sincerely,

dr. lc

lc

I remember when I was a kid and the cheap bleacher seats were $7, and thinking "I could afford that!" with my allowance money. The $24 face value on my dad's Reserved Grandstand seats seemed like a princely sum.

I do think the blaring music during the innings needs to go - ok fine, do it in between innings, but I'd much rather hear the delightful organ music. (hey! IT'S A BALLPARK. It's what organs are for.) But it's just where we're at these days. While we're making idle wishes, let's wish for a game where it wasn't unusual for a guy to play 2/3rds or more of his career with one team, where the starters were regularly going 7-8 innings and the complete game was not a rarity just for guys with low pitch counts. Let's see stirrups become mandatory again and fines for guys standing in the batters box admiring the long ball or not hustling down the line. Let's see managers actually wearing their uniforms in the dugout and guys going up to the plate with nothing more than a bat, a helmet and some batting gloves. Hotdogs, popcorn, cracker jacks and sports bars, $3 bud light and a warm summer night where in the early innings you can actually hear the pop of the glove on each pitch, look out over left field and see the remnants of another great summer day, and a reminder of why we love this silly game in the first place.

I think if you try to listen for the music during away games, you'll find Fenway to be one of the least musical ballparks in the entire nation.

Some places play the trumpet "Charge!", or the clap-clap-clapclapclap or any one of a dozen other annoying rally tunes to invigorate their fans. Others play rock music like the local morning crew has a side gig at the ballpark. Fenway just has player intro clips, between inning video, and the occasional mound meeting holdover music (aside from Sweet Caroline and Take me out to the Ballgame). Video-wise, same story. No "OMG, HR!" animations of balls flying over an animated Monster Wall on the jumbotron, just player info and between inning fan shots and blooper reels. Otherwise, it's fairly serene to focus on the game.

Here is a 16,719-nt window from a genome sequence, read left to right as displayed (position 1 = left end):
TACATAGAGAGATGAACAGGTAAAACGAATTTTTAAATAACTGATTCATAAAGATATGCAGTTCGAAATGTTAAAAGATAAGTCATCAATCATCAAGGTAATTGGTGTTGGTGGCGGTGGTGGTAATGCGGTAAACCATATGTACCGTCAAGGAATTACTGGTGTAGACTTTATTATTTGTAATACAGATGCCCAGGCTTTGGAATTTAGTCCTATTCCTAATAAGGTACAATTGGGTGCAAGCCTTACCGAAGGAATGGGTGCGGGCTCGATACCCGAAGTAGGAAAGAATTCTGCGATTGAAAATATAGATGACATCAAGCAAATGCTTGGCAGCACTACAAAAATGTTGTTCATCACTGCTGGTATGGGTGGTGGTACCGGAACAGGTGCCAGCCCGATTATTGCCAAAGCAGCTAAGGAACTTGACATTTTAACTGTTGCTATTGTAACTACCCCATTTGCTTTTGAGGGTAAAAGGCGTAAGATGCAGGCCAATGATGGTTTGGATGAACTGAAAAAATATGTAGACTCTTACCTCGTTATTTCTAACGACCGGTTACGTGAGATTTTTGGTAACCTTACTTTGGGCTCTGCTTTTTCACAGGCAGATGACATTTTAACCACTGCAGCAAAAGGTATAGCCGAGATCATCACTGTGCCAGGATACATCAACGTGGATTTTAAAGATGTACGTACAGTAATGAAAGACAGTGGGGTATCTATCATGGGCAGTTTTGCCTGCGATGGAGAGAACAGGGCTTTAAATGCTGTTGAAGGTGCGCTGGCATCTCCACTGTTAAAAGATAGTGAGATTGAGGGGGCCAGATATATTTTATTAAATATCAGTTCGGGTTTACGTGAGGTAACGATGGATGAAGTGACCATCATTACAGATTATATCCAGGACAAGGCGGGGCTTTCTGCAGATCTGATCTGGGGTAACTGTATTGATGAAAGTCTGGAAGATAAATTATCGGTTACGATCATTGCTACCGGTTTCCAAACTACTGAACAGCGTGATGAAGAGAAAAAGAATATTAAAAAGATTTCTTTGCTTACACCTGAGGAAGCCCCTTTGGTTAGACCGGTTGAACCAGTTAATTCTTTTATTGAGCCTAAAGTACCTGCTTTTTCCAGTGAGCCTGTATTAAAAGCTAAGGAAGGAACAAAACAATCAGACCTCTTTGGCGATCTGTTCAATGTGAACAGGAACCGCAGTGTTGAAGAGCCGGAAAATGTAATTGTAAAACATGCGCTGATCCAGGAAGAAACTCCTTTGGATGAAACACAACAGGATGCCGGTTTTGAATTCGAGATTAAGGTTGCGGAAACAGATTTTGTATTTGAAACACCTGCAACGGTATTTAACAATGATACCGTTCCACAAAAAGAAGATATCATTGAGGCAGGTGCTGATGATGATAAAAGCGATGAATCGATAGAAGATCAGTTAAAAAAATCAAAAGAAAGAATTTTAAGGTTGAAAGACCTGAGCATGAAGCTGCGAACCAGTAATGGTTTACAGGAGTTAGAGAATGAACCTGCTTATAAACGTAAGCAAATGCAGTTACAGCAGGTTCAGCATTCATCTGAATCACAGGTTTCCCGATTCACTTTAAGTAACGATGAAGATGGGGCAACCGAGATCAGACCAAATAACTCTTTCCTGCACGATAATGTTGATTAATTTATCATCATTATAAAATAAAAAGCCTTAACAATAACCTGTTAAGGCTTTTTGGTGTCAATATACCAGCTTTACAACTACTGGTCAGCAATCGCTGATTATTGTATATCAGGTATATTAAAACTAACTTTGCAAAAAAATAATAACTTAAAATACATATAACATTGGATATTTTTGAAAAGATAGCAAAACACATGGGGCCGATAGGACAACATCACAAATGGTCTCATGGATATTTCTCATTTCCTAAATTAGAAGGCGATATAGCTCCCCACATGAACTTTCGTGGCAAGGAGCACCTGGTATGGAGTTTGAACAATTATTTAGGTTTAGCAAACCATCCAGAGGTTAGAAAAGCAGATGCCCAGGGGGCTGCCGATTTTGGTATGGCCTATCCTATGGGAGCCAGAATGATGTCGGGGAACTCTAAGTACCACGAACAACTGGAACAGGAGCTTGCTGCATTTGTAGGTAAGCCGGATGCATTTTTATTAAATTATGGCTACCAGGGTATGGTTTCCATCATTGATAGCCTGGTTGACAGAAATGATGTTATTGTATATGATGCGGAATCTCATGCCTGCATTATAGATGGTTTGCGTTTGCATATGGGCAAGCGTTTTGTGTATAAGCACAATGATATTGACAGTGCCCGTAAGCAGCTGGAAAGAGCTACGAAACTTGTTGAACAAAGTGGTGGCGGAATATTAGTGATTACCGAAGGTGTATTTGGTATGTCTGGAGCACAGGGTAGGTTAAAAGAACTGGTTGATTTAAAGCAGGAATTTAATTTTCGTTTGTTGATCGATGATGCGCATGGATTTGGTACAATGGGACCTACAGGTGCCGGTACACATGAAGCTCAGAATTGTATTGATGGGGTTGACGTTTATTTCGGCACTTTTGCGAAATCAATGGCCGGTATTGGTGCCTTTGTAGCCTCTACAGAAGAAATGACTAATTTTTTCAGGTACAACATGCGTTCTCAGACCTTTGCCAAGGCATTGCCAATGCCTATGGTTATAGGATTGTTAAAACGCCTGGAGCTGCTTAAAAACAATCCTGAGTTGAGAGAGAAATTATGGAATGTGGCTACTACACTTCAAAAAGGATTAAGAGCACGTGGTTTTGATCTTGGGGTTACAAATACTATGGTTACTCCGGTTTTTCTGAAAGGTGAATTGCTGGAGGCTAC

Bob...that's just about the worst thing I've heard of all day. A guy on his phone asking you to be quiet at a baseball game? If there was divine justice, that jackass would drive off the road while chattering away.

At a game a few years back, some guy sitting a few rows in front of me was getting put on tv every time a righty batter was in the box. He was on his phone the whole time, waving away at his friends out in tv land. A couple beers later and every time he did it, I yelled out to him in my best Cletus voice: "Ah'm on teevee! Look at me! Ah'm on teevee!" He tried giving me a dirty look, but I leveled with him and tried as hard as I could to convey to him who the bigger asshole was.

F- You, Mahty! We don't throw at .260 hitters!

Doh!

:-P

Man, I gotta move out of Noo Yawk... I hate the 2003 deja vu all over again. I hate the fair-weather Yankees fans coming out of the woodwork. I hate Cashman's imitation of Theo Epstein. I hate the thought of my tax dollars building a new MFY Stadium. What do I wish for? I wish the Sox would hold their fuqqin heads high and go out and play with some moxie for the last six weeks of the season. Swing for the fences! Steal some goddam bases! Go for 3! Pitch high and tight! Play hard, have fun and if it works out, it works out. Just don't ever EVER let your opponent think you've given up. I can't remember any Sox team laying down like this team did this past weekend. If Francoma can't motivate these guys the way Leyland has in Detroit, he should step down.